What Can Bourbon Teach You About Experiential Marketing?
Experiential Marketing works extremely well for brands that can’t tell consumers about their product. Certain things just have to be seen, tasted, smelled, heard or felt to truly understand or to be believed. These are the details that can easily be missed in a traditional marketing campaign. You can’t simply tell consumers how great your car handles the road, or how great your mattress feels to sleep on.
Distillers have long faced this challenge. Describing how their products taste isn’t the same as actually tasting them. This very reason, is why wineries and breweries specialize in creating an experience out of tastings, turning them into events.
What can bourbon teach you about Experiential Marketing?
Once customers are at their site, alcohol brands find consumers are much more likely to buy if they can experience the products for themselves. Herein lies the value of experiential marketing, which has long been a part of the alcoholic beverage industry.
Brands like Woodford Reserve and Maker’s Mark allow visitors to their company’s distillery to allow for a personal hands-on experience. Maker’s Mark, known for their wax-dipped bottle, and allows guests to come and get their very own bottle of freshly made bourbon and dip their own bottle in the wax creating personalized bottles. Woodford Reserve immerses guests in sessions that explore in the detail of the mechanical, chemical, technical and sensory aspects of producing bourbon.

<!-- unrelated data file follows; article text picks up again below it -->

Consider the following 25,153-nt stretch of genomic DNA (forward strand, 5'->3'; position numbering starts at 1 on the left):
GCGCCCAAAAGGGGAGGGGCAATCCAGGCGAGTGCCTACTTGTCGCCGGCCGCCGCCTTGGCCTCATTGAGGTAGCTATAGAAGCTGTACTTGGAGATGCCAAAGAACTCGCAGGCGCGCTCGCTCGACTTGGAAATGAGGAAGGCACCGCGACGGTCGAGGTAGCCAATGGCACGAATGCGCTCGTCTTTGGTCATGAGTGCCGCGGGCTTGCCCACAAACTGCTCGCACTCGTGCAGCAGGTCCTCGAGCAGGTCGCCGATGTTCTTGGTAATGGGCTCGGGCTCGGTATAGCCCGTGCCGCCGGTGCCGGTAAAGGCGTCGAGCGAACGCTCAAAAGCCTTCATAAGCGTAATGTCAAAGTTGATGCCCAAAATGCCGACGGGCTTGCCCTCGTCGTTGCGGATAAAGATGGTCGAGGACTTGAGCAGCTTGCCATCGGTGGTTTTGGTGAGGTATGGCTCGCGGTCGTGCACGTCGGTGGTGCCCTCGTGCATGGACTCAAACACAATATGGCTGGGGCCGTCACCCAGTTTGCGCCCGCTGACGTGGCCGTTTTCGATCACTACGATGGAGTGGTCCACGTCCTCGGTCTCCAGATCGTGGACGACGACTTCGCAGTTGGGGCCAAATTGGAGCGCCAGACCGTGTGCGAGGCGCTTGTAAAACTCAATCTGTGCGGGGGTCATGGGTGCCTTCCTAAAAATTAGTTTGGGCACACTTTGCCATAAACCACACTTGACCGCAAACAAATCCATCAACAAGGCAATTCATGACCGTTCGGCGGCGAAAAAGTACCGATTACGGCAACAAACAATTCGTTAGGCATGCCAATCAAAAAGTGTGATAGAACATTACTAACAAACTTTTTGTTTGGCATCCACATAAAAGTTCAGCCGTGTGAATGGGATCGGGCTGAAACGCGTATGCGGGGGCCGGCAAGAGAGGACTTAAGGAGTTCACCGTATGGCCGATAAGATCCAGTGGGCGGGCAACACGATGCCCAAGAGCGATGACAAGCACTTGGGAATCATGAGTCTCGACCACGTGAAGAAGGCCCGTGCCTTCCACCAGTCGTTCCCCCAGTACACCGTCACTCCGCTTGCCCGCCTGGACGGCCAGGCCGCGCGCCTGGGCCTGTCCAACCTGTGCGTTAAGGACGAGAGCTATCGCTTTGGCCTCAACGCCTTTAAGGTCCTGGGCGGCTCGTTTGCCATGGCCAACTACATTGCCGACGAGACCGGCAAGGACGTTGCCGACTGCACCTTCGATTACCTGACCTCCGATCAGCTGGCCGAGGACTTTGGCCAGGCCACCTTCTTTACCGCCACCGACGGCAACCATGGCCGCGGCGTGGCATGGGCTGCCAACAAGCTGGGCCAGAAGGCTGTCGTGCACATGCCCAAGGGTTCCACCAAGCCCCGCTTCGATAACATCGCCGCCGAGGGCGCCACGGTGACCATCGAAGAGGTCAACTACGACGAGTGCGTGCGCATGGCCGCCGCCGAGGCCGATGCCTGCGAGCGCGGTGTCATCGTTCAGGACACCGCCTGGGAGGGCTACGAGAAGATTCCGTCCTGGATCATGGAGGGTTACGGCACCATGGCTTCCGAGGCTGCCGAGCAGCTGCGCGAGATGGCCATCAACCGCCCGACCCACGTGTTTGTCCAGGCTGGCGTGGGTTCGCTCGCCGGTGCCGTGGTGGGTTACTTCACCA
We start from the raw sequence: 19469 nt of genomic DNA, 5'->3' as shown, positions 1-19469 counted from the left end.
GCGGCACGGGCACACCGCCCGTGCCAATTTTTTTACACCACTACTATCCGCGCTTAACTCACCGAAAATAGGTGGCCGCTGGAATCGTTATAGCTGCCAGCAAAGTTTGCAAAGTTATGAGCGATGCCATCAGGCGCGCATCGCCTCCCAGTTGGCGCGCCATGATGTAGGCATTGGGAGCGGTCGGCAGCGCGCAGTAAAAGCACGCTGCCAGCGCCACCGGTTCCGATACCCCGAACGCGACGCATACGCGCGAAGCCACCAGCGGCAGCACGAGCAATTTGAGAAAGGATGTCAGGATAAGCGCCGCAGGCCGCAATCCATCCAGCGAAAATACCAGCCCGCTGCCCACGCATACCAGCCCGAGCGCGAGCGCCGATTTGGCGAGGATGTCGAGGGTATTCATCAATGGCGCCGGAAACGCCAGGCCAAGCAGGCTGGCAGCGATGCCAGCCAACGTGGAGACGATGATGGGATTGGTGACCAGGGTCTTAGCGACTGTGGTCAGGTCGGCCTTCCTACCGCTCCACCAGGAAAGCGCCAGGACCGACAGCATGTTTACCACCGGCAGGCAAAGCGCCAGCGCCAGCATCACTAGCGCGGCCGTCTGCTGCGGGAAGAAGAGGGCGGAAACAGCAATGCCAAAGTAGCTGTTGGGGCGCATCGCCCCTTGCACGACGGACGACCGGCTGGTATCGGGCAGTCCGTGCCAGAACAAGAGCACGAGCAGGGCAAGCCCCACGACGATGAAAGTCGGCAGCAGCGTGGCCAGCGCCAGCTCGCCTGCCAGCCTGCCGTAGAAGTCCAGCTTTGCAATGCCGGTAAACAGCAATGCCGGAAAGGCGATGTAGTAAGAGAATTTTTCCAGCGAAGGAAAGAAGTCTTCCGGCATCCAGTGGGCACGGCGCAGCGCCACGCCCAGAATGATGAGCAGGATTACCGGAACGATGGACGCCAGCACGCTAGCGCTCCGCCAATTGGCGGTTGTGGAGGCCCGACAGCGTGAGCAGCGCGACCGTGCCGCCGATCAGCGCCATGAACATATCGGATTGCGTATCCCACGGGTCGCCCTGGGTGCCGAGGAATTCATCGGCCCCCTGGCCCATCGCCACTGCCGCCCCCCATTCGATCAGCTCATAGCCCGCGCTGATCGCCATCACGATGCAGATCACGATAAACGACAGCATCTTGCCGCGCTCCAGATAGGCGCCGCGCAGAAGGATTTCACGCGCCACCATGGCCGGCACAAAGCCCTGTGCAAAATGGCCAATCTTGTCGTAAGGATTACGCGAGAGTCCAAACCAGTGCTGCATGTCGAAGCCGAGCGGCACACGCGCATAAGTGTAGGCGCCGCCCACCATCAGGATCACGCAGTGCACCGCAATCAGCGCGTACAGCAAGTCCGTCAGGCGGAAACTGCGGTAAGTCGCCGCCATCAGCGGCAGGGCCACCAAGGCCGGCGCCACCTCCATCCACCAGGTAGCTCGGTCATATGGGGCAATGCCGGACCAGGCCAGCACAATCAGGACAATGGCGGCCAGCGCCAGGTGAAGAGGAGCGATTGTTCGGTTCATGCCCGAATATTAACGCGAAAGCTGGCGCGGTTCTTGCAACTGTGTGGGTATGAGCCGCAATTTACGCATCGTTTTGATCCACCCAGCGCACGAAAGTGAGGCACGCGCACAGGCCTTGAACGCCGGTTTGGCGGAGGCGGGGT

These experiences are unique and are often remembered for years to come. Talk about a way to remember your favorite brand. Alcohol companies have caught the attention of other industries who have been looking for innovative ways to connect with customers face to face.
Distillers are leveraging data to improve their experiences
Don’t let the legacy allow you to assume that these brands use archaic technology. These distillers are using the industry’s finest data analytics to better understand their audience and how they respond to their activations. They are able to accurately monitor each of its marketing efforts and adjust campaigns based on what works and what doesn’t. It demonstrates to customers that the brand cares about their interests; it’s constantly tweaking its experiential campaigns in response to previous event reception and real-time engagement data.
There are few better ways of obtaining attention from the public than setting a world record. Take the largest bottle of whisky in the world for example. The resulting earned media from any world record is an excellent way to spread awareness of your brand.
Workshops and Classes for fans
Some brands allow their fans to come to the distillery and enjoy more than tours by offering specialty cocktail classes and workshops about whisky. Visitors and learn the bartending basic, sample cocktails or just learn more about the history of the distillery.
Involving consumers in the process
Some distilleries allow consumers to harvest the ingredients; proudly getting their hands dirty with the work involved in creating a quality whisky. It’s this immersive strategy which creates a unique, lasting experience for consumers.
The more immersive brands can make their marketing experiences, the more likely consumers are to remember them. While experiential marketing spans many industries, it will always draw inspiration from what alcoholic brands have been doing for years.
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